“Purchase of a record copy of a DAR application paper or supplemental application paper does not transfer any intellectual property rights or ownership to the purchaser. The DAR asserts copyright protection on record copies and prohibits the posting of images of DAR application papers and supplemental application papers online in any form by anyone. By ordering a record copy either electronically, by mail, or by fax, the purchaser acknowledges awareness of this policy and agrees not to post images online.

“Supporting documentation files are comprised of documents from a variety of sources and repositories. DAR makes no assertion of ownership or copyright. Copies are provided for personal research purposes only. Researchers should contact the original owning repository for permission to publish.”

Copies are provided for the sole use of the person ordering the copy but not if the sole use is to post them online!

So, since I can’t show you the images or provide the transcription, which violates the privacy of the member, let me talk to you about the general sections you will find in a DAR application.

  • The cover page provides the personal information of the applicant. For privacy reasons, when ordering records, this page just has the member’s name, her NSDAR number, and the associated ancestor information and service description. In this case, Jacob Angell furnished supplies to the cause.
  • The second page is the lineage page. It provides birth, death and marriage information linking the DAR member back to the ancestor, regardless of the number of generations.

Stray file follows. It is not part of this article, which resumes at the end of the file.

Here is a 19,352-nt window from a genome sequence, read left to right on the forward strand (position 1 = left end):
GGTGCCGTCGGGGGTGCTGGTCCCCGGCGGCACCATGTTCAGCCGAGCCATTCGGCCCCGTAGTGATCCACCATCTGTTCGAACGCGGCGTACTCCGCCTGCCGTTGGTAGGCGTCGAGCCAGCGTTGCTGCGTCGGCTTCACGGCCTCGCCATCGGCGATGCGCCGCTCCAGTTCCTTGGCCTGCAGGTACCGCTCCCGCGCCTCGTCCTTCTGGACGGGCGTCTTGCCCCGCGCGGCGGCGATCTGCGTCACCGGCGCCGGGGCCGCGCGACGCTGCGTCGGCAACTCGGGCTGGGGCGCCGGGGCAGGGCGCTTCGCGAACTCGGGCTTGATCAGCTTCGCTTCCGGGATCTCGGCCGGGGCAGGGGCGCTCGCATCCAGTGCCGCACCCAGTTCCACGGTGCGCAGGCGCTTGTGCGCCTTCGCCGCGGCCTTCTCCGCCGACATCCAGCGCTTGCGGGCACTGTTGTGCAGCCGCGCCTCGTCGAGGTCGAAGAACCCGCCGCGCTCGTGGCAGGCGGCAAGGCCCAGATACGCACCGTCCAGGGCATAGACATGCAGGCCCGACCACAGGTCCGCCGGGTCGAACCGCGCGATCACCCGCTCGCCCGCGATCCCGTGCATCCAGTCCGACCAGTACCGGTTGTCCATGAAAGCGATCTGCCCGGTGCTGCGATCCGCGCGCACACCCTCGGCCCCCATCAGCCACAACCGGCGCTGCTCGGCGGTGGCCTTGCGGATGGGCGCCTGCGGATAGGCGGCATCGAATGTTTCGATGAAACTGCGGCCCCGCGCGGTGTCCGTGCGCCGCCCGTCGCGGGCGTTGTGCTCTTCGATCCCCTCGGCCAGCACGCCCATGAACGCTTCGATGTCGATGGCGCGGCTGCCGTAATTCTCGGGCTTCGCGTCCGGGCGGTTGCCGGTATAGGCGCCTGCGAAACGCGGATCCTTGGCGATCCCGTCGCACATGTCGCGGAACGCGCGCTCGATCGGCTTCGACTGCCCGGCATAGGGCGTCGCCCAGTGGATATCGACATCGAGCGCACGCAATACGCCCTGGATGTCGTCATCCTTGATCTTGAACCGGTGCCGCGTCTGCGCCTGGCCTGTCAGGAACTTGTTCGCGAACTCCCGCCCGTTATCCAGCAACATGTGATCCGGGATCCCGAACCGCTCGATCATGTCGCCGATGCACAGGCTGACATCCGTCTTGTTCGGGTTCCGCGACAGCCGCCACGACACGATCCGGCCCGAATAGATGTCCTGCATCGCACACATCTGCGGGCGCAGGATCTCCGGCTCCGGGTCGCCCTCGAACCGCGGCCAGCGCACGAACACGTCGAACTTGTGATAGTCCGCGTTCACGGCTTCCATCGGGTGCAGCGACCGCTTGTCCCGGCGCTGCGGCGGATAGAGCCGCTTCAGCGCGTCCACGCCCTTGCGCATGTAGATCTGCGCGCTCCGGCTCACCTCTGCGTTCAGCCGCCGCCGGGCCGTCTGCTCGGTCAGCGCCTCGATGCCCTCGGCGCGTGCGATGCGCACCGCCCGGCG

• The third page provides the descriptions of the references or sources used to prove lineage from one generation to another. This is especially useful to point you in the direction of sources or references you may not have known about previously. The newer applications require that the applicant show which sources belong to which generations. Older applications may or may not break out the sources into generations.
  • The fourth page provides details on the patriot ancestor’s service, marriage and children.

Some notes about markings that the proofing genealogists may put on the application as they check it. A tick mark shows that the fact has been proved. Parentheses placed around information, by the genealogist not the applicant, means that the proofing genealogist does not feel this fact was supported by the sources provided. Additional handwritten notes may also be present.

Analysis: While this is an original record, given the complicated nature of a DAR application, it would not be beneficial to discuss here all of the different types of information (primary, secondary, and undetermined) and evidence (direct, indirect and negative) you would find on the application.


DAR applications can be a useful resource if you discover that there is a Revolutionary War ancestor lurking about in your family tree. They are worth ordering if you have a Revolutionary ancestor (or suspected one) and are a great resource for finding descendants and filling out branches on your family tree. Additionally, becoming a member of a local chapter opens your world up to a plethora of opportunities to volunteer in your community.

[1] http://www.dar.org/national-society/about-dar/who-we-are/who-we-are